Taverns (§ 14-337)

A tavern is any business that primarily sells alcoholic beverages for customers to drink on site, but may also sell alcoholic beverages for customers to take off site.

Under TransForm, taverns may only continue to operate in Baltimore City if:

  • They have the correct license type from the Board of Liquor License Commissioners of Baltimore City (BD-7);
  • At least 50% of their total average daily receipts are from products they sell for customers to consume on site;
  • At least 50% of the public floor space is devoted to on-site consumption; and
  • They keep records of all alcoholic beverage sales to ensure they meet the 50% on-site sales requirements, and these receipts are made available for inspection to validate compliance.

Currently, city staff is working to assess and identify taverns that may be out of compliance with the new regulation. For taverns found to be in violation, a notice will be issued by the city requiring compliance. If they do not meet these regulations, they will be required to cease operations.

The regulations concerning taverns are in addition to existing state regulations. If you would like to learn more about the state regulations, visit the Baltimore City Board of Liquor License Commissioner’s Rules and Regulations.

Hardship Waiver (§ 18-701(b))

The owners of both taverns and non-conforming liquor stores may request a hardship waiver for an additional two-year extension granting them up to four years to comply with the new code. However, they must file a hardship waiver request by June 5, 2018. More information about the rules and limitations for requesting a hardship waiver are available on the TransForm Baltimore website.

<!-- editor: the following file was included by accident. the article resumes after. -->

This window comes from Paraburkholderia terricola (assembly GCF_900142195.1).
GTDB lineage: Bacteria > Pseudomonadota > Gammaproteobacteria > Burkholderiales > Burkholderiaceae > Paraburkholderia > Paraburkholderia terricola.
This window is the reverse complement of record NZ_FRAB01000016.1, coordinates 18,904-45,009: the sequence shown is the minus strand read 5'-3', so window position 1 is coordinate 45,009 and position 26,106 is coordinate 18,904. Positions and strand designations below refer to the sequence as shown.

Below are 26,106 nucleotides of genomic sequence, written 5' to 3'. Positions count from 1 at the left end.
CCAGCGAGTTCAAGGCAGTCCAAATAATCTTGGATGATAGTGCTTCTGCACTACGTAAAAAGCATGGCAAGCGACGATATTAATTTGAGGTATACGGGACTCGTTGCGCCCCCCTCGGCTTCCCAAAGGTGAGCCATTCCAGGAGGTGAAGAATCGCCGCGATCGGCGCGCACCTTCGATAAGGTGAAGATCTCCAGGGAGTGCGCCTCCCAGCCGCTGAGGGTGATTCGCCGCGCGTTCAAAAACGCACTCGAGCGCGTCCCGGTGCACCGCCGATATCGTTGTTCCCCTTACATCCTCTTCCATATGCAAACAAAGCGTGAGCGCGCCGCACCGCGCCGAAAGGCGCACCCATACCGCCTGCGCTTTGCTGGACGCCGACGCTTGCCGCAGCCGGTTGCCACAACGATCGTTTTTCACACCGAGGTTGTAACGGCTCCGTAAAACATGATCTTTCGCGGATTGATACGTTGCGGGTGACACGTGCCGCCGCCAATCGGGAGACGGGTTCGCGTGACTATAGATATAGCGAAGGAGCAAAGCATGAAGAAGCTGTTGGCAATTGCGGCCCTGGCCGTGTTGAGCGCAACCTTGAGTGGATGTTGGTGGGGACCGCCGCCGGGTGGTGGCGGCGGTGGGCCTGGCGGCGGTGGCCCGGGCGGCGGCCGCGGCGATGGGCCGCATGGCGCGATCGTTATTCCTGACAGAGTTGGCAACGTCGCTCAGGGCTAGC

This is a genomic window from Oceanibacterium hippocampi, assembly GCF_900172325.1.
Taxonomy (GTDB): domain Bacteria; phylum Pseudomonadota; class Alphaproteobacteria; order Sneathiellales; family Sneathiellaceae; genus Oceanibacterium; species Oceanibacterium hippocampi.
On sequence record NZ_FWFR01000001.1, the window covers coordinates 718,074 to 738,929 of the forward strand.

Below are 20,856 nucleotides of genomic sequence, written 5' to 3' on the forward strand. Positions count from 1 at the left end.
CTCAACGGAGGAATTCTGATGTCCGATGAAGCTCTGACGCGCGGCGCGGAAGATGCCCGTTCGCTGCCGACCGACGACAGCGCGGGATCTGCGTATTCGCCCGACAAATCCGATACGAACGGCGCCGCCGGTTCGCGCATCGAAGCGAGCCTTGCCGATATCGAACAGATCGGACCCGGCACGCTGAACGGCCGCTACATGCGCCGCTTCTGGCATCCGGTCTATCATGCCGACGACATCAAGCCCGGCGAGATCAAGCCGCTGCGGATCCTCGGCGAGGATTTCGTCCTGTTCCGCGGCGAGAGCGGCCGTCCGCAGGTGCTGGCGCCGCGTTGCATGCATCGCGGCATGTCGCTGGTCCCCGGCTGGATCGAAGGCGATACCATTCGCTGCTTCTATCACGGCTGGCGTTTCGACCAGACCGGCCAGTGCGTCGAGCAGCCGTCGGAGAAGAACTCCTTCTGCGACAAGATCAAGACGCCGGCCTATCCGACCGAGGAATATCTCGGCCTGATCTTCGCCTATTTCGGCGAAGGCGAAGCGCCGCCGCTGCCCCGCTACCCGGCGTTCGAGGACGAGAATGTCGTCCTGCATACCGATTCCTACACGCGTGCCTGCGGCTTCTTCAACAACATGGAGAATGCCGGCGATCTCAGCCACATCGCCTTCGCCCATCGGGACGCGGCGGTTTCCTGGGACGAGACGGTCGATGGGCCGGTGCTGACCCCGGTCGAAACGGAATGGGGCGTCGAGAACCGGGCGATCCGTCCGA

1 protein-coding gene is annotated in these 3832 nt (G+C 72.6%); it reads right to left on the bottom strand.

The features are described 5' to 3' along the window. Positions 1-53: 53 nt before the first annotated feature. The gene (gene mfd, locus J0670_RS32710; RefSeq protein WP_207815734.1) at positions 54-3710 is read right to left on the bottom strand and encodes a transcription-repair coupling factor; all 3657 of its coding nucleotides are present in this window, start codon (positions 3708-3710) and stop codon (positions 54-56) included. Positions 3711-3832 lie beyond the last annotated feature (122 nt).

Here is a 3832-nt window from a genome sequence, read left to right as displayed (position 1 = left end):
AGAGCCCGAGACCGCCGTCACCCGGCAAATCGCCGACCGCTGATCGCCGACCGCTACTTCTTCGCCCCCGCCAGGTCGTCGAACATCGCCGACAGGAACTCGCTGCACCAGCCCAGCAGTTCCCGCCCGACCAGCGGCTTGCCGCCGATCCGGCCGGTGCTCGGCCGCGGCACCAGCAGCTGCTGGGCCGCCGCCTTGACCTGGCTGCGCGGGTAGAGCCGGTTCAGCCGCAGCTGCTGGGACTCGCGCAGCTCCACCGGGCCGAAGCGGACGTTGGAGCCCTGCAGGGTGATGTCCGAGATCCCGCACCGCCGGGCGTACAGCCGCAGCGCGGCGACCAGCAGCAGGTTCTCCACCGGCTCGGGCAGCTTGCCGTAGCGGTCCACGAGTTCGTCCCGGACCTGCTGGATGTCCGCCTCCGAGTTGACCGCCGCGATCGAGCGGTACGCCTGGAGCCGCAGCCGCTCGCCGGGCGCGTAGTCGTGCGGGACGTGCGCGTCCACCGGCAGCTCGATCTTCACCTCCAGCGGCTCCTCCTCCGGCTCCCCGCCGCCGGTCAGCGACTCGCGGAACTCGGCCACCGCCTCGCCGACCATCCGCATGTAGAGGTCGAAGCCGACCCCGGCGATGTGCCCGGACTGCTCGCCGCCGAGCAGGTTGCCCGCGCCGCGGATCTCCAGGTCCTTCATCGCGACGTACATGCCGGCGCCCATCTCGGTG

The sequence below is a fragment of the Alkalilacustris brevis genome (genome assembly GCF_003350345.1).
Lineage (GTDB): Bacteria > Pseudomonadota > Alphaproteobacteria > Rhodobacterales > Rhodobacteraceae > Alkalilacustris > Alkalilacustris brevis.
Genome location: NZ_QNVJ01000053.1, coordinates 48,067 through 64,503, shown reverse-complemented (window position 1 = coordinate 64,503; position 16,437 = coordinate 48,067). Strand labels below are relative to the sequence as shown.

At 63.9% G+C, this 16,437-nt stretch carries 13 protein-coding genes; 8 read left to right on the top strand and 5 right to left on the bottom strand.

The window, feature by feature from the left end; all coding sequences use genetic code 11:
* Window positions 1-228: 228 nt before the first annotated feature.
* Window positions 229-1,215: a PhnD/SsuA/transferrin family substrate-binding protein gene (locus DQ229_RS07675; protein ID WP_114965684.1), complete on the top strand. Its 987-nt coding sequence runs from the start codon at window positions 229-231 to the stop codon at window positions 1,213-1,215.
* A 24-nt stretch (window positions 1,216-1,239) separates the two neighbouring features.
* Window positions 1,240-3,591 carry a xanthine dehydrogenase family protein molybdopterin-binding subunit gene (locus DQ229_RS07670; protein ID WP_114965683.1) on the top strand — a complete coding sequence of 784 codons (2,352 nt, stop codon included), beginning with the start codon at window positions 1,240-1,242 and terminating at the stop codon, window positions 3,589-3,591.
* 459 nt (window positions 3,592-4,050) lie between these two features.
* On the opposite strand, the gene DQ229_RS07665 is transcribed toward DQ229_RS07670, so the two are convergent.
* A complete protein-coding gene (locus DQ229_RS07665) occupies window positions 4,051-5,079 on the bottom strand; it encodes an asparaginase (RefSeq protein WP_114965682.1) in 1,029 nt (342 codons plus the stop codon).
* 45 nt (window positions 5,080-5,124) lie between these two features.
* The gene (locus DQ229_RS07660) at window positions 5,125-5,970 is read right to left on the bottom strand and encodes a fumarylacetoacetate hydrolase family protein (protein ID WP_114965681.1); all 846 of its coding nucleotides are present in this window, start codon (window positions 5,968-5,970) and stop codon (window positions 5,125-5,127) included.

Distance Restrictions (§ 14-336)

TransForm requires that any new establishments that sell alcoholic beverages be located at least 300 feet from any other existing establishments that sells alcoholic beverages. The BMZA may grant a waiver during the conditional use process to allow a new establishment that sells alcoholic beverages to open within 300 feet of an existing establishment if the new establishment can prove that its operation will have “no negative impact to public health, safety, and welfare.”

This spacing requirement does not apply in C-5, C-1-E, and PC Districts

Alcoholic Beverage Advertising and Signs (§ 17-602)

TransForm sets restrictions on alcohol advertising and signage in any publicly visible location, including any outdoor billboard, side of a building, or freestanding signboard. It includes the following regulations:

  1. For each business that is licensed to sell alcoholic beverages, only one sign per street front that contains the name or slogan of the business is allowed; no other exterior wall or window signage is permitted.
  2. The total signage on each street front cannot cover more that 15% of the window and exterior wall.

What does this mean for you?

You and other members of your community will play an important role in ensuring these new regulations are enforced. Although the alcohol outlets will have at least two years to conform or cease operations, there a few things you can do now:

  • First, consult the CityView Map of Baltimore to determine if any liquor stores in your neighborhood are impacted by the new code. Educate yourself about what makes a tavern noncompliant and what the owner must do to comply with the new code.
  • Second, stay aware of important deadlines, including the deadline to file for the hardship waiver and the date by which these establishments are required to conform to the new zoning requirements. Pay attention to whether the non-conforming establishments in your neighborhood have filed for a hardship waiver, made modifications to comply with the zoning code, or have permanently closed,
  • And finally, continue to check the Baltimore Good Neighbors Coalition’s (BGNC) Facebook and Twitter posts to stay updated on the latest news regarding alcohol outlet legislation and enforcement. As the deadlines for waiver requests and compliance draw near and decisions about enforcement are made, BGNC will continue to provide important updates for community members regarding the process for filing a complaint about non-compliant establishments.
Delegate Email
Del. Mosby nick.mosby@house.state.md.us